There have been years of pol statements about how turning it down back in the day was a mistake. That's a pervasive trend...if short of 'speaks for the whole town' conclusive proof until fresh polling can confirm. Where's the pervasive trend that opposition is still hardened? That's what I'm asking. This is being offered as assumption speaking for the whole town.
 

KCasiglio

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RE: Watertown, extension from Porter is definitely the path of least resistance but if GLX to West Station via grand junction were to happen, what about an extension from there? Pick your path to Western ave, and then street running along Western -> Arsenal all the way to Watertown Center? 1 seat ride to Kendall and then either North Station or UR to Sullivan, easy transfer at West Station to Back Bay & SS via RUR. Much more direct routing than wandering around Fresh Pond and North Cambridge

Biggest draw back I see is you have tough intersections at Market St and again at Coolidge/Arlington that you don't have to deal with via Porter, and your trading pretty much any catchment north of Mt. Auburn St for Lower Allston which already has theoretical RUR access.
 

F-Line to Dudley

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RE: Watertown, extension from Porter is definitely the path of least resistance but if GLX to West Station via grand junction were to happen, what about an extension from there? Pick your path to Western ave, and then street running along Western -> Arsenal all the way to Watertown Center? 1 seat ride to Kendall and then either North Station or UR to Sullivan, easy transfer at West Station to Back Bay & SS via RUR. Much more direct routing than wandering around Fresh Pond and North Cambridge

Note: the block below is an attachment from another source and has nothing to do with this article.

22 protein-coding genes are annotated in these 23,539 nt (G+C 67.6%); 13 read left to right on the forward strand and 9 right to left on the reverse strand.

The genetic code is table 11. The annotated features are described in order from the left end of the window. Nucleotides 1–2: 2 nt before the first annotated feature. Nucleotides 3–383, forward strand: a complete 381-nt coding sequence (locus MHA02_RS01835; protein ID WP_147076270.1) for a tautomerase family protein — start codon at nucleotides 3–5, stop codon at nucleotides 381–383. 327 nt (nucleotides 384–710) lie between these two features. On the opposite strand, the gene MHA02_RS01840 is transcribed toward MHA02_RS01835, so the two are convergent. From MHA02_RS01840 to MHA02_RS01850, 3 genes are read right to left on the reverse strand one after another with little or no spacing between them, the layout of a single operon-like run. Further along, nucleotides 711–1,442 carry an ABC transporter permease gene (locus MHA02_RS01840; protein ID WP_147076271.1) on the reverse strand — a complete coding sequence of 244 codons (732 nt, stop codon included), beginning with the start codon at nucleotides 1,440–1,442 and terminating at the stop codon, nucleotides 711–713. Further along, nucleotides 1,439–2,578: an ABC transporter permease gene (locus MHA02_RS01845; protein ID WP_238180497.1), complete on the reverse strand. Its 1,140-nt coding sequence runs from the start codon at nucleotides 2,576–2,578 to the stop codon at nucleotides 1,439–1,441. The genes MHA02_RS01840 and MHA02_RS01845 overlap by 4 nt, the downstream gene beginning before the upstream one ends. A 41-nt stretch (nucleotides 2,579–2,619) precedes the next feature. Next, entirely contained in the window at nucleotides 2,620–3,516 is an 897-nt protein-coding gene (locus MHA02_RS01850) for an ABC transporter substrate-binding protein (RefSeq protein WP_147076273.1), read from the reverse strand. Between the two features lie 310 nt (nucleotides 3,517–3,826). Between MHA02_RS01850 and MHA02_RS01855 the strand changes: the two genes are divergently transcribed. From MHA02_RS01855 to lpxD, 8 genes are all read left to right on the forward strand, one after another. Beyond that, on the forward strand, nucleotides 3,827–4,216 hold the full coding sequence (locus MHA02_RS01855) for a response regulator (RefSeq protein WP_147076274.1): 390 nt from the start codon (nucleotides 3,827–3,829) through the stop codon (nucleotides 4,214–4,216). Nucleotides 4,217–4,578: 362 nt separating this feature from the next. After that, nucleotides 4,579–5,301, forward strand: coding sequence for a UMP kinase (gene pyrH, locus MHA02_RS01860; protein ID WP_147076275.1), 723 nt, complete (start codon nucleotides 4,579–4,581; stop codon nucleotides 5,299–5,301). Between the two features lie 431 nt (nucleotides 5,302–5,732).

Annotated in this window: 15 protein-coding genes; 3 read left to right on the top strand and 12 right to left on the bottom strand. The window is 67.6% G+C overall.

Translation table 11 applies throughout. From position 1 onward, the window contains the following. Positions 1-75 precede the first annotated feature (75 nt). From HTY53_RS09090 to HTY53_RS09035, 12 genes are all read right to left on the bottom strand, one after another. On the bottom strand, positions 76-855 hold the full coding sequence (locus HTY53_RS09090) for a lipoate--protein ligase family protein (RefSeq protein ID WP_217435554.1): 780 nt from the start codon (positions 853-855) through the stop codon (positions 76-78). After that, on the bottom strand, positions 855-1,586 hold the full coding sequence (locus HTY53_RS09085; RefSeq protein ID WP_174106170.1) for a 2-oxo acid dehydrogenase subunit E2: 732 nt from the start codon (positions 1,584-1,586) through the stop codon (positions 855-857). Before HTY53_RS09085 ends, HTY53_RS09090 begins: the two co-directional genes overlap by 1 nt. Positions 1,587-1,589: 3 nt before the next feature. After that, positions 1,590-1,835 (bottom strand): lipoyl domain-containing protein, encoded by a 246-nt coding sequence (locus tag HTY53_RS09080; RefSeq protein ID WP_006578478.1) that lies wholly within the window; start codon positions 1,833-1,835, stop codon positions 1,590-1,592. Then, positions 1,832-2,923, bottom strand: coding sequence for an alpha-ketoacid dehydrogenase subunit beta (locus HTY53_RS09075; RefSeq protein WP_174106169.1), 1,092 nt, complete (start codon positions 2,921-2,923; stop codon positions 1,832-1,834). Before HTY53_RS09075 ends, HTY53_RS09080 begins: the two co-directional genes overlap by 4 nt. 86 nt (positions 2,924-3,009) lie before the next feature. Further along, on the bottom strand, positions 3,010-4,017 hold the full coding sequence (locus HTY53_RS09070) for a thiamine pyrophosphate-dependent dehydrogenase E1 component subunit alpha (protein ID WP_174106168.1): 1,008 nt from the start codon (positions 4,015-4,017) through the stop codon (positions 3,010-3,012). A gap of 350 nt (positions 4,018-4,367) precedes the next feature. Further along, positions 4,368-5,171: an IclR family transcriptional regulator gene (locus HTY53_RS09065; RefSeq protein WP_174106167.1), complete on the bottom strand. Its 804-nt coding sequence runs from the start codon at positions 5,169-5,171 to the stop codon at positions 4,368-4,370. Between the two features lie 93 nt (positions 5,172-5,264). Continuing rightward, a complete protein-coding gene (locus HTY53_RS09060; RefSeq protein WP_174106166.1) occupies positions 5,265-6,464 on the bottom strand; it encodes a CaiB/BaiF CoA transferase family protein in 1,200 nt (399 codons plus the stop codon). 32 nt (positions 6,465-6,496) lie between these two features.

Biggest draw back I see is you have tough intersections at Market St and again at Coolidge/Arlington that you don't have to deal with via Porter, and your trading pretty much any catchment north of Mt. Auburn St for Lower Allston which already has theoretical RUR access.
Rapid transit to West was well-studied with the Urban Ring, and the draw there is square-on to Harvard via that UR spur route. Now...that's going to be a high-capacity pipe with fileting @ BU Bridge junction from Kenmore and Kendall on Ring NW quadrant. Branch-off-a-branch with significant street-running is going to be overly brittle. So all of the caveats you note are real buzzkills here because any schedule padding that needs to be packed in to offset directly impacts what you can split to the king-sized Harvard side.

Honestly, with how half-cocked the West dev plans are it's looking like the great white hype anyway more than the future center of the universe that's a must-have convergence point. The UR spur is still rock-solid on all fundamentals, but that's because the Harvard transfer anchor still rakes over-the-moon demand even if the West land slab turns into another--gasp!--slapdash Alewife. 😱